Basilicon, the less
College : Take of yellow Wax, fat Rozin, Greek Pitch, of each half a pound, Oil nine ounces: mix them together, by melting them according to art.
Culpeper : Both this and the former, heat, moisten, and digest, procure matter in wounds, I mean brings the filth or corrupted blood from green wounds: they cleanse and ease pain.
Ointment of Bdellium
College : Take of Bdellium six drams, Euphorbium, Sagapen, of each four drams, Castoreum three drams, Wax fifteen drams, Oil of Elder or Wall-flowers, ten drams, the Bdellium, and Sagapen being dissolved in water of wild Rue, let the rest be united by the heat of a bath.
Unguentum de Calce
College : Take of Chalk washed, seven times at least, half a pound, Wax three ounces, Oil of Roses one pound, stir them all together diligently in a leaden mortar, the wax being first melted by a gentle fire in a sufficient quantity of the prescribed oil.
Culpeper : It is exceeding good in burnings and scaldings.
College : Take of common Oil four pounds, mussilage of Marsh-mallow roots, Linseed, and Fenugreek seed two pounds: boil them together till the watry part of the mussilage be consumed, then add Wax half a pound, Rozin three ounces, Turpentine an ounce, boil them to the consistence of an ointment, but let the mussilage be prepared of a pound of fresh roots bruised, and half a pound of each of the seeds steeped, and boiled in eight pounds of spring water, and then pressed out. See the compound.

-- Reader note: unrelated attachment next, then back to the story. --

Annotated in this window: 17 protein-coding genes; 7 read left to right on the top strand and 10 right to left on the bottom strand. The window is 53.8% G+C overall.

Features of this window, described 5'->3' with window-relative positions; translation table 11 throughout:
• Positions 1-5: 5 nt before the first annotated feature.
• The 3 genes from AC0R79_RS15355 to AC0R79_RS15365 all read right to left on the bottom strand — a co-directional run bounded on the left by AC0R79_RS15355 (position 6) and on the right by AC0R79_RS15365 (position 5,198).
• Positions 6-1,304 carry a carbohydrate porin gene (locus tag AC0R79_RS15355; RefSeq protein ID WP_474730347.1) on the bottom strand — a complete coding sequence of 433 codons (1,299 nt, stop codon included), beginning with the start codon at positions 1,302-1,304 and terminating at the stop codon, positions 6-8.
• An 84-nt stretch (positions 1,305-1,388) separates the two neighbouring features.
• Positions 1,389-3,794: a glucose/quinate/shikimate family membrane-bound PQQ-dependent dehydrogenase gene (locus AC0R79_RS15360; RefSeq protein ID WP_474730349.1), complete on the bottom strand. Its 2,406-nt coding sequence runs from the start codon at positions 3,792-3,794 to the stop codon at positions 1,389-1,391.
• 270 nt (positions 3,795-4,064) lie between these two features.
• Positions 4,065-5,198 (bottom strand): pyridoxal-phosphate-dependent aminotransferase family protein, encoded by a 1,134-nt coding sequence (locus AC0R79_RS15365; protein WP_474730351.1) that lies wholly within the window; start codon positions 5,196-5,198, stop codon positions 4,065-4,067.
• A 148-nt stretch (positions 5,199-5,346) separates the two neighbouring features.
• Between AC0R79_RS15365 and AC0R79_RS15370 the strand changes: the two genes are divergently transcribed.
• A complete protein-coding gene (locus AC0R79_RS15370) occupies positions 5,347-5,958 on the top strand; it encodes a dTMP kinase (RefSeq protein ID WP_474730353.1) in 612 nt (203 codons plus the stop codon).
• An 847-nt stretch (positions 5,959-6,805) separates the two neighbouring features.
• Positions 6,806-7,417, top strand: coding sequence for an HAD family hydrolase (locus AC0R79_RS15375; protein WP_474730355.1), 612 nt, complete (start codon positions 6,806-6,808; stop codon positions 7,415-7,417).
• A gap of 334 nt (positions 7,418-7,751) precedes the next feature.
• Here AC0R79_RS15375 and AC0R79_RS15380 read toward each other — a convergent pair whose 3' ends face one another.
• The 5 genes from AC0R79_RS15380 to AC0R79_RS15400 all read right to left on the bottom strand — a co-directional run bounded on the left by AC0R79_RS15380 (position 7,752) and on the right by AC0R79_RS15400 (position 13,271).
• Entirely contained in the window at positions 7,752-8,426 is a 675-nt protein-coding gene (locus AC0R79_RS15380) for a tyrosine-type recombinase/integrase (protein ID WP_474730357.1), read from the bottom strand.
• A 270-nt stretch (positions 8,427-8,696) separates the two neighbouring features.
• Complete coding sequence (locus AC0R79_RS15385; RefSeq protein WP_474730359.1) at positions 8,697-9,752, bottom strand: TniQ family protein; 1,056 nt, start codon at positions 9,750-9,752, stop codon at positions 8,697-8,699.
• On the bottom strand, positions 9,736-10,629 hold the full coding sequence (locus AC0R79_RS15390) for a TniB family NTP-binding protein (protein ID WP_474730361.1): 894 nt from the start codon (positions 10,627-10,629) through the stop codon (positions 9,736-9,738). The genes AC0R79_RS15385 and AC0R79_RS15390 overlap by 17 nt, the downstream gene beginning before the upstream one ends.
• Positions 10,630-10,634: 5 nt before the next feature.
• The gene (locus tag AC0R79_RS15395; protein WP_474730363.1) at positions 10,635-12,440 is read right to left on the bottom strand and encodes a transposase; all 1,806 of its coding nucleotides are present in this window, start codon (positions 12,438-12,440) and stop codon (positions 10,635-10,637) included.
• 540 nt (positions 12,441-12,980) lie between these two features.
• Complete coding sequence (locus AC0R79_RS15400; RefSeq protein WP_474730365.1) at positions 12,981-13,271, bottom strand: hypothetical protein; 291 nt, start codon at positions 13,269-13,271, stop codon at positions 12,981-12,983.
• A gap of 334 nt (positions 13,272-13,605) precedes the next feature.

College : Take of Oil of Nightshade sixteen ounces, white Wax, washed, Ceruss, of each four drams, Lead burnt and washed, Pompholix prepared, of each two ounces, pure Frankincense one ounce: bring them into the form of an ointment according to art.
Culpeper : This much differing from the former, you shall have that inserted at latter end, and then you may use which you please.
College : Take of Elecampane roots boiled in Vinegar, bruised and pulped, one pound, Turpentine washed in their decoction, new Wax, of each two ounces, old Hog's grease salted ten ounces, old oil four ounces, common salt one ounce, add the Turpentine to the grease, wax, and oil, being melted, as also the pulp and salt being finely powdered, and so make it into an ointment according to art.
Unguentum Enulatum cum Mercurio
College : Is made of the former ointment, by adding two ounces of Quick-silver, killed by continual stirring, not only with spittle, or juice of Lemons, but with all the Turpentine kept for that intent, and part of the grease, in a stone mortar.
Culpeper : My opinion of this ointment, is (briefly) this: It was invented for the itch, without quick-silver it will do no good, with quick-silver it may do harm.
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